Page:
We seem to have a hard time thinking about food issues sensibly. I have yet to see any evidence that convinces me that my body can tell the difference between the glucose and fructose in HFCS and the glucose and fructose in sucrose. But the evidence that my body doesn't need all that extra refined sugar is pretty strong. So I won't scour the grocery store looking for cookies made with "real" sugar to give to Pumpkin- I'll limit her intake of cookies.
I also don't think the vitamins in the food I serve my children can tell whether the food was made with love or for profit. Food is not inherently bad for us just because someone else made it, even if that someone else is workers 2054 through 2078 in some giant company. I think we should judge our food on its ingredients and not on how it was made. Take the sweet potatoes that are currently Petunia's favorite food. I could make these from scratch. I could cook up some sweet potatoes and puree them with water. But I can also buy "processed" sweet potato baby food. The ingredients in this are sweet potatoes and water. Does it really matter who does the pureeing? Similarly, I rely heavily on preshredded cheese to make it easier for me to get dinner ready in the limited time I have after we get home from day care. The ingredients in that are cheese, some starch (to keep the cheese from lumping together in the bag), and natamycin (to inhibit mold growth). I'm not too concerned about either of these "extra" ingredients, so why should I feel bad that I'm not the one who shredded the cheese?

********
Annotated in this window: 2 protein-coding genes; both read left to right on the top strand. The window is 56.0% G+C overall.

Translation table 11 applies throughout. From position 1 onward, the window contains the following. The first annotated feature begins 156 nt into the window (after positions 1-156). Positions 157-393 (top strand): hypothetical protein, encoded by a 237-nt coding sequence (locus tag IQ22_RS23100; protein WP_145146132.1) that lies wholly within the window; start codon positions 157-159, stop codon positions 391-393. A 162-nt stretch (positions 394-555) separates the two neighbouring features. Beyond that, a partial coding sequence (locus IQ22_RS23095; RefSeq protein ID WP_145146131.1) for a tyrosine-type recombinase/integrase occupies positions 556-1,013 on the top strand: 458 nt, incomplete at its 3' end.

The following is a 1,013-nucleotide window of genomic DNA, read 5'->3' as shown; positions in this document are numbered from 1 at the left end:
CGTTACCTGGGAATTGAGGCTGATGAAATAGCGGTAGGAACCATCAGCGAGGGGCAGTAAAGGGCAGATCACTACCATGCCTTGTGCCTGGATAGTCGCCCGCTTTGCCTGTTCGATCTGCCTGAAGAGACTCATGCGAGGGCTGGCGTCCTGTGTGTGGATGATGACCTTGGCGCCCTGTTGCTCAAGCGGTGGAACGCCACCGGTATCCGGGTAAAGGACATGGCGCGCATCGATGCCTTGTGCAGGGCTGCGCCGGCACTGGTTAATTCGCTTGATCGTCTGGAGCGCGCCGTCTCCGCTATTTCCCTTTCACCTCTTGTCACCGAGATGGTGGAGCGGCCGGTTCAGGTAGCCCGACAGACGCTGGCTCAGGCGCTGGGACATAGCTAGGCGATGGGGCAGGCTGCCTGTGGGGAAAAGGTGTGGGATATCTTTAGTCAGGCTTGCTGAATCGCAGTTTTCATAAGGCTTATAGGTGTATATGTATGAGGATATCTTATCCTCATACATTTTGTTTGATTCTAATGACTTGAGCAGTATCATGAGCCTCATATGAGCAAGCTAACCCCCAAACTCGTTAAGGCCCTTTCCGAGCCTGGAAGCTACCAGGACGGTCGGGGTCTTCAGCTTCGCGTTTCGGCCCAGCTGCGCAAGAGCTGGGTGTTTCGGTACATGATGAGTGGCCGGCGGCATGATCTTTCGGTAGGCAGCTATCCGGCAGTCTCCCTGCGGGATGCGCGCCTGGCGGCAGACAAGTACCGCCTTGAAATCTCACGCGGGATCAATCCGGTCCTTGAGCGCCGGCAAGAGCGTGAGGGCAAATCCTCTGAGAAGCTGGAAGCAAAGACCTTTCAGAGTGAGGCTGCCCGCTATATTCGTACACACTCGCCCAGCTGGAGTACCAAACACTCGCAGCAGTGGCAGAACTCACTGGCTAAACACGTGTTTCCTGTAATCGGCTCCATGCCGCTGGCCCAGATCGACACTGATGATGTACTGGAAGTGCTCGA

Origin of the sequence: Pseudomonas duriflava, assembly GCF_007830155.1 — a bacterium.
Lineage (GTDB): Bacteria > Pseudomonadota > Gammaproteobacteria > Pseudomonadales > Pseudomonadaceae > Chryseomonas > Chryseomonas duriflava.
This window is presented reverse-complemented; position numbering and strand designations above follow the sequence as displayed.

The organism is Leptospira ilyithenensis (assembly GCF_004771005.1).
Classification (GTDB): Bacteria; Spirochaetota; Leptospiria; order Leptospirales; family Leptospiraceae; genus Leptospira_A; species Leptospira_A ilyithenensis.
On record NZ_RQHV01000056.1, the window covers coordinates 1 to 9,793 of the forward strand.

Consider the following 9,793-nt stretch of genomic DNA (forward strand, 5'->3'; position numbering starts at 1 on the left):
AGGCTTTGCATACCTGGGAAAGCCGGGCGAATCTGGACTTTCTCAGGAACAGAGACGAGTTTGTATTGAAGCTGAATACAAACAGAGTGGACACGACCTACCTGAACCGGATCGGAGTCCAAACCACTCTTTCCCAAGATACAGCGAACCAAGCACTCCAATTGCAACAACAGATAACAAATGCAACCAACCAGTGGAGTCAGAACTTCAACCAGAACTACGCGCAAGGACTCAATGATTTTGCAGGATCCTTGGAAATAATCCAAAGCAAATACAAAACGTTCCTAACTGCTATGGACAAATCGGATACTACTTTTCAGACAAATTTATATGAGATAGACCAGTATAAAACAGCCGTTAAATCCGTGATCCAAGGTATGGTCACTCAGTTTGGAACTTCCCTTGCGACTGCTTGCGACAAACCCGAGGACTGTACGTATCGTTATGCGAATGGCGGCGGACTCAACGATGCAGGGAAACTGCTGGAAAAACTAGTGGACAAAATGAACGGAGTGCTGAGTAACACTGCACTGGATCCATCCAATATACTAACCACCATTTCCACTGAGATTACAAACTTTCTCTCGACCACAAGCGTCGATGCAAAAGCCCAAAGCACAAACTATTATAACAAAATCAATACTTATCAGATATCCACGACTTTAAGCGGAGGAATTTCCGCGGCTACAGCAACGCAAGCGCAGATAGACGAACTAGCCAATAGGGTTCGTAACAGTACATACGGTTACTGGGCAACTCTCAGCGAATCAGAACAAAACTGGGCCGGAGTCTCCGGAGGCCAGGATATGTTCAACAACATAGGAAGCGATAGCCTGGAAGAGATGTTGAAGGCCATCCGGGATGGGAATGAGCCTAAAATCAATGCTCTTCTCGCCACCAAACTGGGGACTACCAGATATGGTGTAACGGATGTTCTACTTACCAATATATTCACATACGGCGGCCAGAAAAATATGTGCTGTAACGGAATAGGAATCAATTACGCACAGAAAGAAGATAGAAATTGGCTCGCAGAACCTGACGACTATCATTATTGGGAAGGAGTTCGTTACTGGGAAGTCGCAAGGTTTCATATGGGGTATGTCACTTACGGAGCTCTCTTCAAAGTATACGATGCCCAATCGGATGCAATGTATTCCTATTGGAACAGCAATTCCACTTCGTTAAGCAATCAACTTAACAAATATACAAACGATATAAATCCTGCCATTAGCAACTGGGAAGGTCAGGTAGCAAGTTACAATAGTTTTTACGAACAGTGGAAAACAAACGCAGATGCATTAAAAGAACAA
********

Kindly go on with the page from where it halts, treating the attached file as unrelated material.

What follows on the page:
Am I thrilled that Pumpkin will only eat chicken if it is formed into a nugget and breaded? No. Do I wish I could get her to eat a vegetable other than sweet potato fries? Of course. Am I going to feel guilty about her eating habits because of what somebody who has never met me or my (extremely stubborn but really quite wonderful) little girl says? No way.